By the time the band had laid down the basics, the track was well rehearsed. “Zack was still writing lyrics when we cut the main track,” says Morello. “But we knew all the changes and what we were doing.” The band recorded the rhythm track live, needing only a few takes to nail it. “We were pretty much a press-and-play band,” he says. “We rarely used click tracks. The instinctive speeding up or slowing down of a take can make it much more exciting.”

Throughout his career, Morello has relied on but a handful of one-of-a-kind guitars. For Bulls On Parade, he used his ‘Arm The Homeless’ S-style guitar, built from a Custom Performance body, a 22-fret Kramer Carrera neck with a locking nut, and outfitted with an EMG 81 in the bridge and an EMG 85 in the neck position.

“I used [it] on the entire song,” he explained, “and that includes the solo, which I improvised in the tracking room with headphones on. That was another toggle-switch workout, the ‘scritchy-scratch’ DJ part that I had previously worked into the live version of Bullet In The Head. I knew I wanted to find a home for it on record, and Bulls On Parade was the perfect place.”

Effects-wise, the wah was king. “You can play the solo with no effects – just turn your amp up to 10. But what I did was I clicked the wah all the way down so it gave me white noise. One pickup was set to 10, the other to zero, then I toggled between them while rubbing my left hand on the strings to create friction.”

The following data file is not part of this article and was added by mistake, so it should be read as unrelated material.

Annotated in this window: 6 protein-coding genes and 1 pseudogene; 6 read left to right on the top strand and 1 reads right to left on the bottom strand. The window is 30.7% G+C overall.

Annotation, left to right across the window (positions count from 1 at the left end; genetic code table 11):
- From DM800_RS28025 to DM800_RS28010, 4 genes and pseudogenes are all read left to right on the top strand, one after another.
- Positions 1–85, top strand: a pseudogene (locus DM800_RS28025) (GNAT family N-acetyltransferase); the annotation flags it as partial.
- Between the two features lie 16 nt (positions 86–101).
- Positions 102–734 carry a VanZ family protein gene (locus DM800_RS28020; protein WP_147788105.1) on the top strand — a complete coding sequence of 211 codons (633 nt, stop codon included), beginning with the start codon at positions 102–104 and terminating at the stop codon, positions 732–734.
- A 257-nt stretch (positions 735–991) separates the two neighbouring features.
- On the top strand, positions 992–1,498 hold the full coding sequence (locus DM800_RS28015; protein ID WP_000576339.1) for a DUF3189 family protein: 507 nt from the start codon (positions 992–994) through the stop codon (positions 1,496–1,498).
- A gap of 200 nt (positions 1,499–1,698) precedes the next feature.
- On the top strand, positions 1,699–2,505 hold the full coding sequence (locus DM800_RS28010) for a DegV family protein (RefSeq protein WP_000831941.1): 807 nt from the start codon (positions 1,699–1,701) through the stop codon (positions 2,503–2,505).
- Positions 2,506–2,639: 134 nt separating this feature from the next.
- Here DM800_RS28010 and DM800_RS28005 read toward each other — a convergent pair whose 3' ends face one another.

The guitar went through Morello’s go-to amp setup: a Marshall 50-watt 2205 and a Peavey 4x12 cabinet. “I’ve used that amp at every rock concert I’ve played since high school and on every record I’ve ever made. It’s an indispensable part of my sound.”

When the reunited Rage play Bulls On Parade live these days, they tune to F#, but Morello remembered F as the key in which they recorded the track. “It just worked,” he says with a laugh. “I know – most bands tune down or keep it in standard tuning. We’re weird in that we tune up!”

Evil Empire reached No 1 in the US and No 4 in the UK chart. “The album was a strong piece of work,” reflected Morello, “and I would call Bulls On Parade a real banger. With Timmy’s quintessential bass sound booming throughout, it’s like the world is exploding. I would also give it up for Brad and his supreme drumming – he shifts on a dime but never loses one iota of power. And Zack’s lyrics are so sophisticated and multi-dimensional. As for myself, I just tried to follow the dots on the guitar neck and get some rockin’ sounds. Overall, I think I held up my end.”

Tom Morello interview: "I made a solemn vow to myself that if I'm not going to be successful I might as well play music that I just love. And that's when we formed Rage Against The Machine."

Joe Bosso

Joe is a freelance journalist who has, over the past few decades, interviewed hundreds of guitarists for Guitar WorldGuitar PlayerMusicRadar and Classic Rock. He is also a former editor of Guitar World, contributing writer for Guitar Aficionado and VP of A&R for Island Records. He’s an enthusiastic guitarist, but he’s nowhere near the likes of the people he interviews. Surprisingly, his skills are more suited to the drums. If you need a drummer for your Beatles tribute band, look him up.